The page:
Congratulations!

“… and those last 6.2 miles, you run those with your heart.”

CONGRATULATIONS Team RMHC runners on completing the 2020 Bank of America Chicago Marathon Virtual Experience(!)—and while the experience may have been ‘virtual’… the effort, achievement and sense of accomplishment is very, very real.

For those of you for whom this was your ‘first ever’ marathon, your training and participation in this year’s virtual experience have earned you the right to be called an ‘endurance athlete.’

For the rest of your life, you are a marathoner… and that will forever be a part of how you (and others) identify and define what you are capable of achieving.

If you have friends who are encouraged to run the Chicago Marathon because of what you’ve shared with them about your training and marathon experience, we hope you’ll encourage them to run with Team RMHC in 2021. (Thank you!)

My only “advice” at this point is to not stop running.

Okay. You can stop for a couple of days…

… but what I mean is that after all the training you’ve done for the past

4-plus months, there’s a good chance you’re in the best shape you’ve

been in for ‘quite some time.’

Why stop now? Stay out there—and consider encouraging friends to join you to train for and run a virtual 5K, 8K or 10K ‘Trick or Treat’ run, Turkey Trot or Rudolph Ramble! (What a perfect ‘excuse’ for you and your friends to get together outdoors!)

So.

As much as this E-mail is about congratulating you, it is (even more) about THANKING you… for the effort you’ve made to raise funds to support Ronald McDonald House Charities.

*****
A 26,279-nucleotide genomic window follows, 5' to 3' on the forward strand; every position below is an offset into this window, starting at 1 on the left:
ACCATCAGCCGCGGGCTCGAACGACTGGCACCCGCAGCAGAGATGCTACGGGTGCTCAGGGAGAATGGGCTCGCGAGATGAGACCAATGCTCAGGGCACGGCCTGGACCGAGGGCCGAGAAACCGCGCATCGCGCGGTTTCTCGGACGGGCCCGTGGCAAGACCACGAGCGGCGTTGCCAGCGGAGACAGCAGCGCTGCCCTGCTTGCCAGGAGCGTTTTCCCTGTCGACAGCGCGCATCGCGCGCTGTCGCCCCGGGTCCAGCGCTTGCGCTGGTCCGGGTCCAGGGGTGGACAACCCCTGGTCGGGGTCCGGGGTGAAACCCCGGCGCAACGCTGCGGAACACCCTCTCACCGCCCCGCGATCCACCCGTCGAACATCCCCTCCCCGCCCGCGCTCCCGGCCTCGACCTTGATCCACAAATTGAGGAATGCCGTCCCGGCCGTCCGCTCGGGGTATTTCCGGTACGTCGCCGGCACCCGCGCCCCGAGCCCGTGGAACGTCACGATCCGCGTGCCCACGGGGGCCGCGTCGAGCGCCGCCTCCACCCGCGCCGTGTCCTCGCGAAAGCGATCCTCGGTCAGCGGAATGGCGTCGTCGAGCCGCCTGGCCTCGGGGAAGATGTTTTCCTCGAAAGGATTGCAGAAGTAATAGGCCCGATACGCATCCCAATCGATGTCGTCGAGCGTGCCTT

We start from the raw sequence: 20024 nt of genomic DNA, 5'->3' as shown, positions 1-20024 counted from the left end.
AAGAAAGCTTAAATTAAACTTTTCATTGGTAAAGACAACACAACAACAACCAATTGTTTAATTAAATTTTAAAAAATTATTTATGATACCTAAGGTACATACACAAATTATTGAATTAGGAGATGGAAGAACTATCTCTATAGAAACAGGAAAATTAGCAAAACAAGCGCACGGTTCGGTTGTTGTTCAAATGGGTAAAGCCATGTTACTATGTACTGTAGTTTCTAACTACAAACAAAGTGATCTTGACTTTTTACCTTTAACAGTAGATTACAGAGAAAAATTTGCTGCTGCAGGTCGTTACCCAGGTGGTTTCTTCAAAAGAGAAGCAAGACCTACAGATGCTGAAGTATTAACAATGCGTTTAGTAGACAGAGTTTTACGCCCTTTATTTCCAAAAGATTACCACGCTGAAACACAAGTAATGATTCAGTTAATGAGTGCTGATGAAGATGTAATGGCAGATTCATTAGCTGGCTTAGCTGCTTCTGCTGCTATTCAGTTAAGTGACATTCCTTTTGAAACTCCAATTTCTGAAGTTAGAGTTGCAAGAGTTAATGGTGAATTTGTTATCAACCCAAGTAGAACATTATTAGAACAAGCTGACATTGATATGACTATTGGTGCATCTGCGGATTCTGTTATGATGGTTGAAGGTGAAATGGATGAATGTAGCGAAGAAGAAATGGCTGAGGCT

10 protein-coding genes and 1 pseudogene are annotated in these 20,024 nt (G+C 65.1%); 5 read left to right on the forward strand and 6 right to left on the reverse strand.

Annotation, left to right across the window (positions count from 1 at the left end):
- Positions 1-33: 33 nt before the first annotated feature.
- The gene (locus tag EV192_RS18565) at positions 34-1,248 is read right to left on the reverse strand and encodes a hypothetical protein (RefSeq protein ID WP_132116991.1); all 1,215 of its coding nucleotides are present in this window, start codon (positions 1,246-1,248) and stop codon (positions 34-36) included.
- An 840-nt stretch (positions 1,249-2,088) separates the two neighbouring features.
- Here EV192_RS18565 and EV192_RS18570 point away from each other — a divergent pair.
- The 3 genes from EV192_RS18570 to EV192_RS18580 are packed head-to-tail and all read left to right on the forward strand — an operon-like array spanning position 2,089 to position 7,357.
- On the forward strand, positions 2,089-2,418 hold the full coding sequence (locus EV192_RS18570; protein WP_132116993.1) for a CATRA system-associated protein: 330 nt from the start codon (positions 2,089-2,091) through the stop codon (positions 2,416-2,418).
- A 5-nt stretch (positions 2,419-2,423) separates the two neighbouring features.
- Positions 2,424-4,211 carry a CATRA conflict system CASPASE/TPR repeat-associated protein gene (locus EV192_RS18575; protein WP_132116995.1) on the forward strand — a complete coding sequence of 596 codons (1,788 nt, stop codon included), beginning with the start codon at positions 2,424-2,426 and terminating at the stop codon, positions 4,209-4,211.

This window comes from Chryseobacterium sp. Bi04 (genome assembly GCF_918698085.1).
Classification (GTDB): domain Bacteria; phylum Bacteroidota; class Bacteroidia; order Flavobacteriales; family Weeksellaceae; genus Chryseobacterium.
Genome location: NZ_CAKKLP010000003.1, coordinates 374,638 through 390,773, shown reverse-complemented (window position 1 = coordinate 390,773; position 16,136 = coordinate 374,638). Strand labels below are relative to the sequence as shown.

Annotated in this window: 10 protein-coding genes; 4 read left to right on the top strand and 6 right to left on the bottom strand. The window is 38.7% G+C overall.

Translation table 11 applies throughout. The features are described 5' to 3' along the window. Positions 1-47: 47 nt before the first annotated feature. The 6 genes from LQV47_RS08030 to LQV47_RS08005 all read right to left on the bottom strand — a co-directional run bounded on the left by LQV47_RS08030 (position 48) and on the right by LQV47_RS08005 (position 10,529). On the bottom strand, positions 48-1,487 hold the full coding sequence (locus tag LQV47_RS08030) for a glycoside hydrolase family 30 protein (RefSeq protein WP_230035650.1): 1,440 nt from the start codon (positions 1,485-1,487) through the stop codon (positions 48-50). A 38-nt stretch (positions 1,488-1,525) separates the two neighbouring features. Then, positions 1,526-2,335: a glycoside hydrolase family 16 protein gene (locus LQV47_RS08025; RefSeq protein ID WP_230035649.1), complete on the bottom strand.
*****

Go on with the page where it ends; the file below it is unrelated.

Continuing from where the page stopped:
On behalf of the volunteers, staff and Trustees of Ronald McDonald House Charities please accept our most sincere gratitude for the important difference your running will help make possible in the lives of the children and families we serve.

And now, if you will permit me… a little “business” (this is after all a HUGE and important fundraising event for us).

Please know that a good portion of our total fundraising takes place in the next 7-10 days.

To that end, please take a few minutes to share your marathon experience with friends, family and colleagues—what ALWAYS happens is there will be people who slap their forehead and say, “Oh, shoot! I was going to support you!”

Well, good news. THERE’S STILL TIME!

Today or early this week (if you haven’t already done so) write everyone who you originally E-mailed asking for support (and/or post on social media) and tell them about your marathon experience.